As a corporate securities attorney in the EB-5 industry for the past four years, I read with great interest the Feb. 11 article, Green cards for sale, and found it contained statements that were either unclear or potentially incorrect.
The statement that, “Investment dollars that pour in can mean healthy profits for developers without normal restrictions or costs associated with traditional financing,” is not correct. In today’s world, EB-5 investors and marketing agents are quite sophisticated and insist upon arms-length loan documentation, which is the case in the vast majority of all EB-5 regional center projects.
Unlike a traditional loan, there is a tremendous emphasis on the developer to satisfy the job requirement and if it fails, charge-backs and penalties can result. EB-5 money is not necessarily cheap capital since even though the investors may only receive a 1 to 2 percent interest rate, marketing agents, in particular in China, receive extra percentage points on an ongoing basis so the total effective cost of capital is more like 4 to 6 percent.
The implication in the article is that investors are interested in obtaining green cards and are not as concerned about the return they receive. However, investors have two expectations: high probability of receiving the green card approval based upon job creation and of receiving a return of capital once the green card has been issued. Therefore, due diligence has become a major topic in the EB-5 program.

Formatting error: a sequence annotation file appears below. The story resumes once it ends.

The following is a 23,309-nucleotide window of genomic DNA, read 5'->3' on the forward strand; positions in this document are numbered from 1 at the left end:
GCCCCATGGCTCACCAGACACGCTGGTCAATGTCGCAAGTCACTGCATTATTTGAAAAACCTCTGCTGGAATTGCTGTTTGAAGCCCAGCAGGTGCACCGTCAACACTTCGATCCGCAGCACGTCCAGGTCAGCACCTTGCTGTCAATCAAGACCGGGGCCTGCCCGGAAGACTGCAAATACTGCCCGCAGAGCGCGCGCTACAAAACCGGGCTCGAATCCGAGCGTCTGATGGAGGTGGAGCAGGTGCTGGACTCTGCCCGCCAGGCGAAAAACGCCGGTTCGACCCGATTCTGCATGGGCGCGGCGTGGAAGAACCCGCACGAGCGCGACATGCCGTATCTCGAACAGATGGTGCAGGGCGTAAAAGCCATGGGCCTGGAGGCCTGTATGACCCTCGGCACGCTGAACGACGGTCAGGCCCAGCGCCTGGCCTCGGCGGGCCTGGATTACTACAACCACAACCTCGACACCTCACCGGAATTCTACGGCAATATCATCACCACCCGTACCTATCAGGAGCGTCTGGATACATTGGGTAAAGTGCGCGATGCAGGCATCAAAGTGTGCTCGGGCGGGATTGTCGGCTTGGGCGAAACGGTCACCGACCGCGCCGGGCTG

2013 could be a complicated year due to the potential cap on the number of Chinese investors if the 10,000 visa quota is met. However, there is legislation pending in Congress to eliminate that restriction because there would be a complete shake-up in the marketplace if there was a blockage on the immigration of Chinese investors.
In many cases, jobs are created over the course of three to four years, not two as mentioned. The standard to lift the temporary status of the green card when the I-829 petition is filed is whether there is a reasonable likelihood that the projected jobs will be created since, in many cases, the project is yet to be completed and opened.
The article stated that 10 jobs must match each visa, but an applicant may include a spouse and family members who are under the age of 21 at the time of the filing of the I-526 petition. Each family member receives a visa, so there would be multiple visas issued for one applicant that creates 10 direct or indirect jobs. I believe that the average visa application averages 2.5 people.
Given the extreme complexities of the EB-5 program, it is important that the public be fully informed as to the complications and advantages, as well as pitfalls, of undertaking an EB-5 offering for a particular project.
Ronald R. Fieldstone, Miami